|Engaging the Young People
In an attempt to engage the young people more proactively into the discussion around priorities for the new development agenda beyond 2015, WNTA has collaborated with Youth Ki Awaaz to use social media platforms and generate discussions among the youth in this regard. Youth Ki Awaaz is India's largest online platform for young people to express themselves on issues of critical importance. We make best use of online journalism and social media to mobilize and engage young people in participatory and collaborative journalism.
To begin with, we decided to zero in on four broad themes to gauge the response of young people: caste-based discrimination, women's security, environmental sustainability and 'just' governance. This was followed by intensive and about a week / ten-day long online campaign for each theme where specific strategies were adopted to engage young people to discuss their views and share their feedback.We share some of the specially-designed infographics to capture some aspects of this discussion here.
Related to caste-based discrimination, over 1.3 lakh youth were engaged where discussion boards invited response to a query on whether poverty in the country was linked to caste-based discrimination and what were the solutions to address this problem. One comment that summed up a lot of sentiments and got a high number of votes was by Jitesh Rajani, and said, "Inequality is at the core of the caste system."
Another commentator, Kawalpreet Khurana opined "Caste system is deeply rooted in our Indian society. Cynical people shroud this discussion by advocating how reservations are undermining general category. What one ignores is that more than half of India lives in villages. Take the case of a SC tea stall helper who is discriminated, abused and does work that undermines their DIGNITY. What we need is change in the MENTALITY OF NOT ONLY POLICY MAKERS AND GOVERNMENT but also of the whole SOCIETY that these people are fellow humans, like YOU AND ME. We don't need more laws but making people aware of their RIGHTS."
On the issue of women's security, Youth ki Awaaz asked the young people to choose from five solutions to make their cities safer for women and girls:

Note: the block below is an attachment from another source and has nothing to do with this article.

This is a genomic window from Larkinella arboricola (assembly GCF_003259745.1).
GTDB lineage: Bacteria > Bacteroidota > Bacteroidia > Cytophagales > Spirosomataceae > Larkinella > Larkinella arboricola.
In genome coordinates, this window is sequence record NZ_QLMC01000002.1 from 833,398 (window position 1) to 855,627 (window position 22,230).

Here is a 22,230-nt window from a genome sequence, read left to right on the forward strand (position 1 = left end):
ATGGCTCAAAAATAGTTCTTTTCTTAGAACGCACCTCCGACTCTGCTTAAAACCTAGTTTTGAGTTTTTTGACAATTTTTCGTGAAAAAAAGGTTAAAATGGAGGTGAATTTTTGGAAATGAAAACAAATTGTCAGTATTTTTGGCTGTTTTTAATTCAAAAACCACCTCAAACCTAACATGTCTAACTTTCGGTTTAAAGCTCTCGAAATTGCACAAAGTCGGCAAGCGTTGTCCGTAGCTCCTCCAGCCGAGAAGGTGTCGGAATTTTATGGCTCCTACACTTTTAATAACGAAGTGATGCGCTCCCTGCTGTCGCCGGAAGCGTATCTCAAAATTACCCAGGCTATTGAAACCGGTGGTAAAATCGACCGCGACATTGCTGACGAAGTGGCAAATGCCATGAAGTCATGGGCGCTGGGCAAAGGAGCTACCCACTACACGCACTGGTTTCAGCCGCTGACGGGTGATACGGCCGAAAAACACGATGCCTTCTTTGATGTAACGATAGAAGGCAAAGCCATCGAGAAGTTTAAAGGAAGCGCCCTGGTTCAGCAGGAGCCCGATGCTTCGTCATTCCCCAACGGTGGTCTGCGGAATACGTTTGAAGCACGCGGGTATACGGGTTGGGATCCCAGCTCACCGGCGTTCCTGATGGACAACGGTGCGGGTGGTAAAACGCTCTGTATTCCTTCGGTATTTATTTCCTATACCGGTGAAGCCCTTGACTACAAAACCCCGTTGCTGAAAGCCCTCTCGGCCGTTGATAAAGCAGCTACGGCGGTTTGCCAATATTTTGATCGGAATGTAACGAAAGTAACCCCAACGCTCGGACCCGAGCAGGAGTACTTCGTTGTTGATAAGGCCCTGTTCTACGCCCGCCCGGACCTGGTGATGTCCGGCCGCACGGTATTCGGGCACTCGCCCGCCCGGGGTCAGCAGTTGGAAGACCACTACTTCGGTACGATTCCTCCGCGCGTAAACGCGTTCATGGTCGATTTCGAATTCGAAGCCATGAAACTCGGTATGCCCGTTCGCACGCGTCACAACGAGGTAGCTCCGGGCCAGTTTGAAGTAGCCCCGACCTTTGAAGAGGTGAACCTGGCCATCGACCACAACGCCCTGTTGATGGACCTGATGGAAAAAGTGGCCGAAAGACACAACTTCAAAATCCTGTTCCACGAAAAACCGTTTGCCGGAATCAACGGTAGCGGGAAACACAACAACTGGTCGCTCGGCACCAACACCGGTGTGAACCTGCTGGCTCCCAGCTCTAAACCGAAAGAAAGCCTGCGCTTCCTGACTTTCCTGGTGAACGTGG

1) Well-lit Roads and Safe Public Transport;
2)Gender Sensitization and Awareness during School Education;
3) Compulsory Citizen Training on Victim Care;
4) Women Recruitment in Police & Gender Sensitivity in Police Training;
5) Hospital/Emergency Healthcare Facility for Rape Victims. Over 1.4 lakh people participated and engaged in this discussion.
Gender Sensitization and Awareness during School Education got the highest number of votes at 57.45% (3659 votes). Well-lit roads and safe public transport was second-highest voted optionby 26.29% (1674 votes) people. Compulsory citizen training on victim care stood at 3.79%, women recruitment in police & gender sensitivity in police training stood at 11.65%, and Emergency Healthcare Facility for Rape Victims stood at 0.81%.
On the issue of environmental sustainability, Youth ki Awaaz launched a discussion around whether global warming is impacting India and how. Over 2.7 lakh people engaged through participation in the online discussion as well as through Facebook posts and discussions.
At present, the fourth and final campaign is ongoing around the issue of what comprises 'just' governance. This has been designed as an online quiz with the best entry receiving a prize of Rs.3000/- .
Read the information alert regarding this here -
Wada Na Todo Abhiyan
and Youth Ki Awaaz bring you the opportunity to tell us what "just and good governance" would really mean in India, and stand a chance to win Rs.3000, and also advocate for Good Governance
at the United Nations.Participate NOW at http://yka.be/JustGov
This apart, we have also been engaging with the young people directly by discussing with them on what according to them are the priorities for the new development agenda. Wada Na Todo Abhiyan met students of Lady Irwin College and Jamia Millia Islamia to share more about our campaign and also engage them with the discussion. Students at Lady Irwin College were well-versed with the MDGs and the critique of the same. There were many bright suggestions on what the new development agenda must entail – such as ensuring universal and free elementary education for all and nutritious food for all among other suggestions.
Students at Social Work department of Jamia Millia Islamia
At Jamia Millia Islamia too, students were receptive to the entire discussion and had clear expectations on what the new agenda must cover. They agreed that a rights-based approach was missing and needed to be highlighted and social exclusion was a critical aspect from the standpoint of most developing countries. They also concurred that the new development agenda would fail without shared responsibility.
In both the interactions, Wada Na Todo Abhiyan asked students to fill the My World Survey and had to answer to some difficult questions that were posed as to how could we choose from a set of essentials and prioritise things that all seemed important. A discussion on the way ahead in terms of global processes and UN's unenviable responsibility to anchor and bring about consensus in this regard were also discussed.